General Motors is reaching out to its Los Angeles customers but not in a way many are going to like. From January to mid-June, GM recalled 20 million cars around the world. Last month, when the car maker's global recall count was at 15.4 million, Vox reported GM recalls in 2014 surpassed the company's vehicle sales for all of 2013.
The car maker has been quick to identify vehicle defects, since federal regulators slapped the company with a $35 million fine for delaying a critical recall. The fine was related to an earlier recall on 2.6 million vehicles. Faulty ignition switches -- a flaw known by GM officials for over 10 years -- were tied to more than a dozen fatalities.
New recall notices are going out for another ignition switch problem on more than 3.4 million 2000 to 2014 model Cadillacs, Chevrolets and Buicks. Overweight key fobs can cause the ignitions to cut power to the brakes and steering while cars are in motion. The key-related defect was apparent in eight car accidents and caused half a dozen injuries.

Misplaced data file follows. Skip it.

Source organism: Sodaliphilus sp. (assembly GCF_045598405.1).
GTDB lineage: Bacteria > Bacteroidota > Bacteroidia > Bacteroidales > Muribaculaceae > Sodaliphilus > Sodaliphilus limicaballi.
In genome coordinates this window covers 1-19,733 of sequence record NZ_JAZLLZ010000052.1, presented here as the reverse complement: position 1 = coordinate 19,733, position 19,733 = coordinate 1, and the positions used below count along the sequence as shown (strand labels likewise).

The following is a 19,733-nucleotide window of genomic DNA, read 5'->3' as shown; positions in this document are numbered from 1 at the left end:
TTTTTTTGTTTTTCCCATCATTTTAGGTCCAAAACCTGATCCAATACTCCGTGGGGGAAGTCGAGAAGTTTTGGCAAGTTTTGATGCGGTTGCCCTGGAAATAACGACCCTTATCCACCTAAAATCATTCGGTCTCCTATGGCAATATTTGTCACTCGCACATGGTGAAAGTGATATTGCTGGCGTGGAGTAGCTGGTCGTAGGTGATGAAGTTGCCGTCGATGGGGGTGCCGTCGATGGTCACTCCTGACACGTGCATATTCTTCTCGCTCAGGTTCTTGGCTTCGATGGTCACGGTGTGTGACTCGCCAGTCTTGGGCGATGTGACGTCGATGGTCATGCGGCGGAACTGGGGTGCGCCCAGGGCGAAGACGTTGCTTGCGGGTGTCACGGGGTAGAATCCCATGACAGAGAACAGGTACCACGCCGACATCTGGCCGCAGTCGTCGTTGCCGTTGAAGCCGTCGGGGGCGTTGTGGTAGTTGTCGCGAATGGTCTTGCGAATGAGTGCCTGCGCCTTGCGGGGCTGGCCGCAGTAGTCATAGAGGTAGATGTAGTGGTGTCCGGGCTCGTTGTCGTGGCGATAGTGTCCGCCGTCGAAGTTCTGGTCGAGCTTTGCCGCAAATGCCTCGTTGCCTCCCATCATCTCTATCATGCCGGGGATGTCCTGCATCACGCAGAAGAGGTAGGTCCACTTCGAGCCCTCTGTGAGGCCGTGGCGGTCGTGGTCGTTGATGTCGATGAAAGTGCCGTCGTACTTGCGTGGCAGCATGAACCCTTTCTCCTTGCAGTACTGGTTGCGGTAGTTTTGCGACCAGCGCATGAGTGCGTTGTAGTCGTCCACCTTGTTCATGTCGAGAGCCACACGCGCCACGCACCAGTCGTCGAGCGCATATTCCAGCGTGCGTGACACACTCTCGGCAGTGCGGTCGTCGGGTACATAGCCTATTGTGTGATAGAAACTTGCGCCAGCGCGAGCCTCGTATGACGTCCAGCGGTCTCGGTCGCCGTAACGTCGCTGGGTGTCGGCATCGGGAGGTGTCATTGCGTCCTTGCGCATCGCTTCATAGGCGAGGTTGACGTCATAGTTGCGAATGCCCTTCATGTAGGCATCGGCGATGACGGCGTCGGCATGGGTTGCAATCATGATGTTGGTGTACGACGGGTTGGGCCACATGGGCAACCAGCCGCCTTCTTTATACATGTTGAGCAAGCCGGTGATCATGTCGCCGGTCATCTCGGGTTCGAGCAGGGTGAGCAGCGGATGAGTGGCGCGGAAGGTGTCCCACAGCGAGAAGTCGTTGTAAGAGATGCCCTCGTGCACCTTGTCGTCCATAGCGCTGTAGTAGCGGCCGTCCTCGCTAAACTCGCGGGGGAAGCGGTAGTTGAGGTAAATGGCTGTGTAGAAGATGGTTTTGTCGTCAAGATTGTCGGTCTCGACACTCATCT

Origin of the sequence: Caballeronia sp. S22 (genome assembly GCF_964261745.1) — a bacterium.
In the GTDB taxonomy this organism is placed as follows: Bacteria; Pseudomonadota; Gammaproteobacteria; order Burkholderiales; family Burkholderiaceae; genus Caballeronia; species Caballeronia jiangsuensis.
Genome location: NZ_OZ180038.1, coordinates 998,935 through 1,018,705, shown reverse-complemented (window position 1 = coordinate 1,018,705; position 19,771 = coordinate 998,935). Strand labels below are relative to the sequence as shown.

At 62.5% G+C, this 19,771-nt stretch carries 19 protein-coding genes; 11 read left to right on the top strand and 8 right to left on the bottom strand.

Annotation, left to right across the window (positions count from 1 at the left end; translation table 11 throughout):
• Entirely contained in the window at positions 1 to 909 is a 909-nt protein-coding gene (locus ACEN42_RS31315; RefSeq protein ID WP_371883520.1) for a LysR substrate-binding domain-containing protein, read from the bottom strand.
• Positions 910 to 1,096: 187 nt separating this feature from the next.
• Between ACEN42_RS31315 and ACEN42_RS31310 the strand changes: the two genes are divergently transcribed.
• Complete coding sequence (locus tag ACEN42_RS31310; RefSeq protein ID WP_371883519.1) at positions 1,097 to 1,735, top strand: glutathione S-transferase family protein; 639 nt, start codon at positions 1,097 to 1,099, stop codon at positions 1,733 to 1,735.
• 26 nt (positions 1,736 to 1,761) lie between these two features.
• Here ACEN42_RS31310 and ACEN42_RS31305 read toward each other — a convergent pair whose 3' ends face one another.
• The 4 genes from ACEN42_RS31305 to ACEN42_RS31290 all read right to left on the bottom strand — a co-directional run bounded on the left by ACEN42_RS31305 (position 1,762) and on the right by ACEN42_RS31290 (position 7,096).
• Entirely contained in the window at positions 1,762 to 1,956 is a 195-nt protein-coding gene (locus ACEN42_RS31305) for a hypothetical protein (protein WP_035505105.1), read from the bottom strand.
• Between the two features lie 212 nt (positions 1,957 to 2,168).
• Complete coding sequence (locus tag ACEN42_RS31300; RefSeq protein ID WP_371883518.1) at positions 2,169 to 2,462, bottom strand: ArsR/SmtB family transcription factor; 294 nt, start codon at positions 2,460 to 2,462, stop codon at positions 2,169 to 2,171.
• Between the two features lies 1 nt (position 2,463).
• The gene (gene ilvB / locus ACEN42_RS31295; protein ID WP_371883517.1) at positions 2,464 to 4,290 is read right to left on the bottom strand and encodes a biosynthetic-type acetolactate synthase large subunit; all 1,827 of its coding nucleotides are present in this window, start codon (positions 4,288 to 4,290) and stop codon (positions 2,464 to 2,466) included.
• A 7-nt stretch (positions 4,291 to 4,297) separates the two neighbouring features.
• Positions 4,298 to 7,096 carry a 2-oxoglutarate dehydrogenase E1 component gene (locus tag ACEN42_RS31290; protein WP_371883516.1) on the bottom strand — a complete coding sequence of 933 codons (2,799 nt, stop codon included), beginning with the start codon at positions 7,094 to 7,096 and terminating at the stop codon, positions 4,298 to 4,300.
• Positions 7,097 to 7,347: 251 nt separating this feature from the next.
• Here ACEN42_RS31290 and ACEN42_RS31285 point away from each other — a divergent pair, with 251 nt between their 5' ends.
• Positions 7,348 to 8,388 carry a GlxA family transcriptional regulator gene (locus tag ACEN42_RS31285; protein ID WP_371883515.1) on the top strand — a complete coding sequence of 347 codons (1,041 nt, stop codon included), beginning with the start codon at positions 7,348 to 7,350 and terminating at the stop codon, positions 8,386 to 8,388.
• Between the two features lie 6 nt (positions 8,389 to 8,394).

GM is smarting under government criticism. The company's sudden string of recalls may be an attempt to beat regulators to the punch. Most recalls for vehicle defects are initiated voluntarily by car makers, although it has become commonplace in recent years for regulators to order them.
The National Highway Traffic Administration's sets the recall rules. Automakers must attempt to inform vehicle owners about the defect, describe the danger the flaw could cause and provide a free solution to the problem. Vox reported, due to complications in tracking down current owners, up to one-third of all defective vehicles never get fixed.
The responsibility for harm caused by dangerous products belongs to a manufacturer and others who make, distribute or sell products to California consumers. Product liability claims can provide compensation for injured victims and their families.
Source: CNN Money, "GM recalls another 3.4 million vehicles" Katie Lobosco, Jun. 16, 201